I am Alexei Lev Tieron, and I was a supremely powerful man. I was not a warrior, nor was I a witch, nor was I a commander of great vessels. My power came only from the Lex Imperialis – a cold source, but an ancient one. Like so many within the bureaucracy that swathes us, I was protected by words written on parchment. It gave me my station and defined it. Without this piece of paper, the meanest hive-ganger could have ended me with impunity – she would have ripped the jewels from my fingers and tried to sell them for weapons, and none would have come to my aid, for this galaxy only recognises strength.

   But there are many kinds of strength. I learned this during schola, when I was as sickly as I am now hale, and the smooth-limbed scions of noble houses sought to crush my spirit with their brutishness. I might have died in that hateful place, had I not possessed the one talent that has preserved me ever since – the ability to deflect the ambition of others, to make it swerve, to direct hatred onto a target other than myself, to emerge from the lattice of competing egos intact and with no one aware of what veils have been cast over their stupid, powerful eyes.

   No, I was not a witch. I just understood the pull of glory while having little attraction to it. I saw a man, or a woman, and I knew what they desired. I knew what to say to them, and I knew where to direct them. If they wished to do me harm, I found them prey more alluring. If they wished to help me, I extracted a suitable price. Thus I weaved my path between the paths of others, evading death while it devoured my rivals, until I reached the pinnacle, gazing back on a life of dissemblance and brokered deals. Compromise was my way, and for that I am despised, but that is as it should be. The Emperor has many servants, and we cannot all be power-armoured killers, can we?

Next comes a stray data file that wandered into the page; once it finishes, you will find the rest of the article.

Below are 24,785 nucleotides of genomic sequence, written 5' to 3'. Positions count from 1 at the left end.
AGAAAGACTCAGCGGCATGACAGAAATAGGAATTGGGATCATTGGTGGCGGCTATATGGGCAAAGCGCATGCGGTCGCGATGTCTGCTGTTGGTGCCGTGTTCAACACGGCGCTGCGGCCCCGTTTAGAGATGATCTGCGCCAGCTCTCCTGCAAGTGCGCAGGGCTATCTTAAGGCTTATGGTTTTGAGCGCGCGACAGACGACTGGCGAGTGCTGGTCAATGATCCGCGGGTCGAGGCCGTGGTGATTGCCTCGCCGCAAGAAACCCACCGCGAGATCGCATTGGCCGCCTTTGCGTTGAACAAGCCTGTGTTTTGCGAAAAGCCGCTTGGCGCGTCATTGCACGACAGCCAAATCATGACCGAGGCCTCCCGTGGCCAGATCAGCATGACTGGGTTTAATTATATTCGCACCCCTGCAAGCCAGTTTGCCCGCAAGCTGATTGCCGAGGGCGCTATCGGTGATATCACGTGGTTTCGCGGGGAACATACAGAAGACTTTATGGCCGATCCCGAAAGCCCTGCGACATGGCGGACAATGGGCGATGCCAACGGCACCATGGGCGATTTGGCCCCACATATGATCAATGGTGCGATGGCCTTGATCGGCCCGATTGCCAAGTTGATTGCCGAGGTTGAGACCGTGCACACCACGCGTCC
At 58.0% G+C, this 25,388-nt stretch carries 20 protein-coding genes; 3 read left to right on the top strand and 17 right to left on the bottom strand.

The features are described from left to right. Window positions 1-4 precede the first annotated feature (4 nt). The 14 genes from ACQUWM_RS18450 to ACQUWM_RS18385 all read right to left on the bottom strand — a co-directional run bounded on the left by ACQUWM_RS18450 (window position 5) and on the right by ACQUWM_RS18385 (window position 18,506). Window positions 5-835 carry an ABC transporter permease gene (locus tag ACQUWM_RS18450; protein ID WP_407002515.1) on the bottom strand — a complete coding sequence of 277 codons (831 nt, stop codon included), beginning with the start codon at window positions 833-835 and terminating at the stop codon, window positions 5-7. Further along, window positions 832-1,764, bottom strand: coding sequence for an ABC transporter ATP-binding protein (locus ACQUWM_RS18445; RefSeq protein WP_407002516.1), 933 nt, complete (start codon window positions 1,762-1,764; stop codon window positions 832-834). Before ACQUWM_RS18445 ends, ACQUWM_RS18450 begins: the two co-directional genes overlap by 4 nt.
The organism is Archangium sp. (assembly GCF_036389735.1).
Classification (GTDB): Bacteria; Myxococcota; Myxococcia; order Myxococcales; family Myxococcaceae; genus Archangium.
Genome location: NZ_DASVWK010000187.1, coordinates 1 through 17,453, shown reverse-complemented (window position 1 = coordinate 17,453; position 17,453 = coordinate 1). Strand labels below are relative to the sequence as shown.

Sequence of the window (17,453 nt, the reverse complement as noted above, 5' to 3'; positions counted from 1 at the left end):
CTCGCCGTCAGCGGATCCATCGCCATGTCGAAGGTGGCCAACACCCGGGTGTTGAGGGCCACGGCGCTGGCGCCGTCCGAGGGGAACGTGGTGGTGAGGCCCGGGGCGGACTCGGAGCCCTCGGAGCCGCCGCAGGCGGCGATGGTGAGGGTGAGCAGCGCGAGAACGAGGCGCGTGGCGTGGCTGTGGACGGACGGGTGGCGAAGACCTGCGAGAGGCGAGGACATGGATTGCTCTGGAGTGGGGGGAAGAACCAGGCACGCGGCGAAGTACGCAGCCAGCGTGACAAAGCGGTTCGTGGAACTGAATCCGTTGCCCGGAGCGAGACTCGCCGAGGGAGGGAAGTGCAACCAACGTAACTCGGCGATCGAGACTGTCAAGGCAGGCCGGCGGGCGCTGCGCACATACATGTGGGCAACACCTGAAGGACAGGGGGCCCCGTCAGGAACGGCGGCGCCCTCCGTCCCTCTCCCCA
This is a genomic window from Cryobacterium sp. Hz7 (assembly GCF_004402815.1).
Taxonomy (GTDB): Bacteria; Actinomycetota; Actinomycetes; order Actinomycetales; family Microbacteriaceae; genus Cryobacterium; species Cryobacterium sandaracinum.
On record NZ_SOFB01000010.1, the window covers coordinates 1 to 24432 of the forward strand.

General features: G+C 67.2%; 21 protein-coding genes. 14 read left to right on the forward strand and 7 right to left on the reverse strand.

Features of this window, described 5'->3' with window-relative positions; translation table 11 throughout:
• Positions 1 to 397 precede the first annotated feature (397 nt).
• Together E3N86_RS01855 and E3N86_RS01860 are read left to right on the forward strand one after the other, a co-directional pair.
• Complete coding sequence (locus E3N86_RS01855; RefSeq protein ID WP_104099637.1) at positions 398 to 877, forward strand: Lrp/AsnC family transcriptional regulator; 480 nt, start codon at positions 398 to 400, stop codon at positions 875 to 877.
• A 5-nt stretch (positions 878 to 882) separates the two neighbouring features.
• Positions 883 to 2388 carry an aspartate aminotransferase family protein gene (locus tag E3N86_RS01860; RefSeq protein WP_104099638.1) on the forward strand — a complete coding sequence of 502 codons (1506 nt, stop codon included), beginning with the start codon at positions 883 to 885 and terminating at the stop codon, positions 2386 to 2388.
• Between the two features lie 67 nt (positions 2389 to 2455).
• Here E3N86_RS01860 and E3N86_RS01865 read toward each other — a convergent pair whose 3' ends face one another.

I had many titles. This Imperium adores titles. The governor of the lowliest backwater rock will have a hundred names, each more ludicrous than the last. As for myself, only one really mattered: ­Cancellarius Senatorum Imperialis. Chancellor of the Imperial Council, in Low Gothic. Should you be inclined to trace that title back to its origins, you will find the true meaning of the words.

   I was a doorkeeper. I watched people come and go. I made note of their intent, I had soft words with the ones who carried the weapons. I considered those who might be better suited to more exalted positions, and those who might be better extinguished. Over time, that capability generated a mix of terror and attraction. Many were afraid of what I could do to them; others speculated wildly on what I might desire, so that they might buy me and make me their creature. I was always amused by both reactions, for I did not act from malice and I cannot be bought. I was a cipher. Even now I wish for nothing other than that which I already possess, for I possess a very great deal.

   I served in that station for nearly eighty years. I saw the composition of the High Twelve change over that span as death and rivalry took its toll. Some of those lords were vicious, many of them narcissists. Two were positively psychotic, and I remain convinced that a slim majority were always technically insane.

   And yet – here’s the thing – they were all quite superlative. You doubt this? You wish to believe that the masters of the Imperium are men and women of grasping inadequacy, forever squabbling over their own ambitions? Believe away. You’re a fool.